If you have ruled out anything serious with your doctor, and believe your hair loss may be due to low iron caused by heavy periods, you may wish to increase the amount of iron you are intaking. A good way of doing this is by adding more iron rich foods to your diet. Vegetarians need to be particularly aware of this as while plants contain a lot of iron, it is less easily absorbed by the body than iron from meat sources.7
Good animal-based sources of iron include red meat, liver, and shellfish, while those that don’t eat meat need to focus on eating dark leafy vegetables like spinach and kale, as well as fortified cereals, oats, and dried fruits like raisins and apricots. Certain vitamins and minerals have been proven to aid absorption of iron, including vitamin C (in citrus fruit, broccoli and potatoes), vitamin A (in milk, eggs, and fish oil), and beta-carotene (in carrots, sweet potatoes and kale),8 so make sure you are getting enough of these too.
The essential amino acid l-lysine has been shown to be important when it comes to hair health, and in one study women with increased hair shedding were shown to respond well to l-lysine and iron therapy.
If you do have a diagnosed iron-deficiency, your doctor may recommend you take an iron supplement in order to restore your iron levels and in cases of severe deficiency or anaemia, your doctor will probably prescribe you a specific form with a recommended dosage.
What other nutrients do I need if I want to tackle hair loss?
While the link between low iron levels and hair loss is well researched, evidence regarding other substances and their effect on hair is scant. Nonetheless, some links have emerged in some studies. Selenium proteins play an important role in many biological functions, and if you are deficient in this mineral it has been said to contribute to hair loss and even pseudo albinism.9 However, taking to much selenium can have the opposite effect,10 although getting too much selenium from your diet is rare.
The essential amino acid l-lysine has been shown to be important when it comes to hair health, and in one study women with increased hair shedding were shown to respond well to l-lysine and iron therapy.11 L-lysine is mainly present in the inner part of the hair root and is responsible for the shape of the hair and its volume, and it also helps your body absorb zinc and iron.
Finally, vitamin B12, also known as cobalamin, is essential in maintaining healthy cellular metabolism and red blood cell formation, and a deficiency has been shown in some studies to cause hair changes, such as premature graying.12 Having a true deficiency is a serious health condition, so see your doctor if you are having other symptoms.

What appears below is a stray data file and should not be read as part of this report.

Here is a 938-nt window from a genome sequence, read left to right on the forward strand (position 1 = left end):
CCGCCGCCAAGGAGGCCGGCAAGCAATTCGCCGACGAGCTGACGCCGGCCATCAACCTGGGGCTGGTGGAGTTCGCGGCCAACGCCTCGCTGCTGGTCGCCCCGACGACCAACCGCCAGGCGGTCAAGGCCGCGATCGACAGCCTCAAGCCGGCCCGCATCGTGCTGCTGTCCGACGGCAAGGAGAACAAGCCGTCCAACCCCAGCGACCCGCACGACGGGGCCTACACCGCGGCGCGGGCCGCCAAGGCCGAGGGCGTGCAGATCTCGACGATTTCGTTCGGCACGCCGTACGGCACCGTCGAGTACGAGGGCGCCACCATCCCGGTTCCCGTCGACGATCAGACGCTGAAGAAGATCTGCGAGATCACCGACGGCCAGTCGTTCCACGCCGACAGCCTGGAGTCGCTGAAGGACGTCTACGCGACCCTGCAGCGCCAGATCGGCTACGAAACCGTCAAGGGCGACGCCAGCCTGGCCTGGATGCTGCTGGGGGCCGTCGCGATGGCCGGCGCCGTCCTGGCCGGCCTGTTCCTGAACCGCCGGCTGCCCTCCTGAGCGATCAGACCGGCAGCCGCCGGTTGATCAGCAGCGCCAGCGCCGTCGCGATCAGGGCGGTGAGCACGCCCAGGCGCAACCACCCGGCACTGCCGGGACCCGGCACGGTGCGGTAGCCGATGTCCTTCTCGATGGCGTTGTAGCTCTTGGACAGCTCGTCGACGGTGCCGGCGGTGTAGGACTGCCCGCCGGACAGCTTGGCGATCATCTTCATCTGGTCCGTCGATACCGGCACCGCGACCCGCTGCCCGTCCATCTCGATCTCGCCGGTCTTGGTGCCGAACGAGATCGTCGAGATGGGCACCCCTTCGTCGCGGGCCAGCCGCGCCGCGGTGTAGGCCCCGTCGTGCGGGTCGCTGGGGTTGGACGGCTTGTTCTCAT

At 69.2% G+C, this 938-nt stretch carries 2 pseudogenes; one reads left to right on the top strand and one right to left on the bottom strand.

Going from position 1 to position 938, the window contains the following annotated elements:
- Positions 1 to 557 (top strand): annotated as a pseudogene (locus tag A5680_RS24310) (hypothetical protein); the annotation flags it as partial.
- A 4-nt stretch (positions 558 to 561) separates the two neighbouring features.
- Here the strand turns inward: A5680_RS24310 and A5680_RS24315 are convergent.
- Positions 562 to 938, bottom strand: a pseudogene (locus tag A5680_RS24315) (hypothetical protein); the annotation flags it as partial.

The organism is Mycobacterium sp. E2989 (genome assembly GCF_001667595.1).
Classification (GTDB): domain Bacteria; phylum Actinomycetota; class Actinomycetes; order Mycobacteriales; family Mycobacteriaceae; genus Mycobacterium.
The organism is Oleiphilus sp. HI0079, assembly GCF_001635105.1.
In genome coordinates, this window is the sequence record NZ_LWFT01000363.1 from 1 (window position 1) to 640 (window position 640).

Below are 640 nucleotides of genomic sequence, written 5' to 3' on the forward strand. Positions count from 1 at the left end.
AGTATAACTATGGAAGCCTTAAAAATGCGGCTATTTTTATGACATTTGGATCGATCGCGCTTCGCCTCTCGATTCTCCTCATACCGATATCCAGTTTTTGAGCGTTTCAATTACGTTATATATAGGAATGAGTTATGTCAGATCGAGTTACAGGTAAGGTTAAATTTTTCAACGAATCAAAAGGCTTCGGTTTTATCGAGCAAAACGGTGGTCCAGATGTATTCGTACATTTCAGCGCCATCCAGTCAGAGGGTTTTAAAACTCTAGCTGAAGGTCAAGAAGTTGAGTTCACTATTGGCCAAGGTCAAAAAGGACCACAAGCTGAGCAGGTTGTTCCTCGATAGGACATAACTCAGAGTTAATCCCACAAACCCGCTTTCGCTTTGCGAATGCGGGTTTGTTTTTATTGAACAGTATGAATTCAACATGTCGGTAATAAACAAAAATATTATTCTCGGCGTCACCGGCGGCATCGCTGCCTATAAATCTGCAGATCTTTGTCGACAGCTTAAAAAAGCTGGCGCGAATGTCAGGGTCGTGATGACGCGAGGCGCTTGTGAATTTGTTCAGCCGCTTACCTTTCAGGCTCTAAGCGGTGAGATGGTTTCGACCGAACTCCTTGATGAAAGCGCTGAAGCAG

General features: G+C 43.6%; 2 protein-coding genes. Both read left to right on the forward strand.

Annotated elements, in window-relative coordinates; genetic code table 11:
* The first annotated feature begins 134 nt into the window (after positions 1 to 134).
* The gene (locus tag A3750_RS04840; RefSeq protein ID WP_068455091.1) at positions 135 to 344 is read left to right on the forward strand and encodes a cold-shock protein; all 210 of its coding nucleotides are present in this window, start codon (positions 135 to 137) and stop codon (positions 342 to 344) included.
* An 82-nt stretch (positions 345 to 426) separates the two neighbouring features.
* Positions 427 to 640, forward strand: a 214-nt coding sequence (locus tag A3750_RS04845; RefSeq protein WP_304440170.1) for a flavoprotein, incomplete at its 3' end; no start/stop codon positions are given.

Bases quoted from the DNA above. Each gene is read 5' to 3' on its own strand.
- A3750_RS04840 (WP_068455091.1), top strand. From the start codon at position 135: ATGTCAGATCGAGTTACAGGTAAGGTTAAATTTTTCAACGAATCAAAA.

There are supplements available that contain a mixture of the vitamins and minerals needed to optimise hair growth, including iron. So, if you are experiencing hair loss and heavy periods which don’t need specific treatment and aren’t affecting your quality of life, and have ruled out any underlying conditions, trying one of these can have beneficial results.
However, while supplements can replace the iron lost through menstruation, they won’t affect your periods themselves, so if your heavy periods are affecting your day to day life then it is important to visit your doctor to find out what can help.
Featured image shows a woman looking at the camera while running her hands through her hair. She stands against a dark orange background and the image is cropped so you can only see her arms and head.
- RCOG, ‘Advice for Heavy Menstrual Bleeding (HMB) Services and Commissioners’, Royal College of Obstetricians & Gynaecologists, [available online], 2014, https://www.rcog.org.uk/globalassets/documents/guidelines/research–audit/advice-for-hmb-services-booklet.pdf, (accessed 11 July 2018).
- NIH, ‘Iron – Fact Sheet for Health Professionals’, National Institutes of Health, 2018.
- M. Moeinvaziri et al., ‘Iron status in diffuse telogen hair loss among women’, Acta Dermatovenerol Croat., Vol. 17, No. 4, 2009, pp. 279-84.
- K. Aleisha Fetters, ’15 Signs You May Have An Iron Deficiency’, Huffington Post, 2014.
- S. Y. Park et al., ‘Iron Plays a Certain Role in Patterned Hair Loss’, J Korean Med Sci., Vol. 28, No. 6, 2013, pp. 934-38.
- M. Moeinvaziri et al., ‘Iron status in diffuse telogen hair loss among women’, 2009, pp. 279-84.
- V. Tan, ‘How to Increase the Absorption of Iron From Foods’, Healthline, 2017.
- K. Masumoto et al., ‘Clinical features of selenium deficiency in infants receiving long-term nutritional support’, Nutrition, Vol. 23, No. 11-12, 2007, pp. 782-7.
- D. H. Rushton, ‘Nutritional factors and hair loss’, Clin Exp Dermatol., Vol. 27, No. 5, 2002, pp. 396-404.
- D. Daulatabad et al., ‘Prospective Analytical Controlled Study Evaluating Serum Biotin, Vitamin B12, and Folic Acid in Patients with Premature Canities’, Int J Trichology, Vol. 9, No. 1, 2017, pp. 19-24.